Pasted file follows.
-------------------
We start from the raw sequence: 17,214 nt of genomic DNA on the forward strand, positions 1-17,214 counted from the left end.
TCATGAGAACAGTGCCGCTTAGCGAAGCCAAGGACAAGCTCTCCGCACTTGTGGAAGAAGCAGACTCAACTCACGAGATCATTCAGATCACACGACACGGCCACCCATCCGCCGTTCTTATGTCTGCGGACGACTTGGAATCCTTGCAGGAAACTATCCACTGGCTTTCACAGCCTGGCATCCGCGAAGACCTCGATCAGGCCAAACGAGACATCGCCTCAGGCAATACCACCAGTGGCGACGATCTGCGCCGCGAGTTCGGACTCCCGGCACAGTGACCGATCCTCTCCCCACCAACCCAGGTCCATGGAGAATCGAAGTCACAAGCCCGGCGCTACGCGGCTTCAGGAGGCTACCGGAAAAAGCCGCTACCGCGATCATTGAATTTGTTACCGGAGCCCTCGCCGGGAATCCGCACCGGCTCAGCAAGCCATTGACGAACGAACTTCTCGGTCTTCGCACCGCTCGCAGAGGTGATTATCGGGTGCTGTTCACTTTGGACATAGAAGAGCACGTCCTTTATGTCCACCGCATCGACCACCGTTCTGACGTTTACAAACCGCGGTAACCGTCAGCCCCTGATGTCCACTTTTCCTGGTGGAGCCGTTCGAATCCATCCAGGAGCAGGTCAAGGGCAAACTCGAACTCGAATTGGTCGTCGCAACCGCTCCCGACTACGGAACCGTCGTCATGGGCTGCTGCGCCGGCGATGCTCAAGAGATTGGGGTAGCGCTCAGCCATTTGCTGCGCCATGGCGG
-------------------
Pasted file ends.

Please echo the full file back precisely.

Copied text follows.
We start from the raw sequence: 17,214 nt of genomic DNA on the forward strand, positions 1-17,214 counted from the left end.
TCATGAGAACAGTGCCGCTTAGCGAAGCCAAGGACAAGCTCTCCGCACTTGTGGAAGAAGCAGACTCAACTCACGAGATCATTCAGATCACACGACACGGCCACCCATCCGCCGTTCTTATGTCTGCGGACGACTTGGAATCCTTGCAGGAAACTATCCACTGGCTTTCACAGCCTGGCATCCGCGAAGACCTCGATCAGGCCAAACGAGACATCGCCTCAGGCAATACCACCAGTGGCGACGATCTGCGCCGCGAGTTCGGACTCCCGGCACAGTGACCGATCCTCTCCCCACCAACCCAGGTCCATGGAGAATCGAAGTCACAAGCCCGGCGCTACGCGGCTTCAGGAGGCTACCGGAAAAAGCCGCTACCGCGATCATTGAATTTGTTACCGGAGCCCTCGCCGGGAATCCGCACCGGCTCAGCAAGCCATTGACGAACGAACTTCTCGGTCTTCGCACCGCTCGCAGAGGTGATTATCGGGTGCTGTTCACTTTGGACATAGAAGAGCACGTCCTTTATGTCCACCGCATCGACCACCGTTCTGACGTTTACAAACCGCGGTAACCGTCAGCCCCTGATGTCCACTTTTCCTGGTGGAGCCGTTCGAATCCATCCAGGAGCAGGTCAAGGGCAAACTCGAACTCGAATTGGTCGTCGCAACCGCTCCCGACTACGGAACCGTCGTCATGGGCTGCTGCGCCGGCGATGCTCAAGAGATTGGGGTAGCGCTCAGCCATTTGCTGCGCCATGGCGG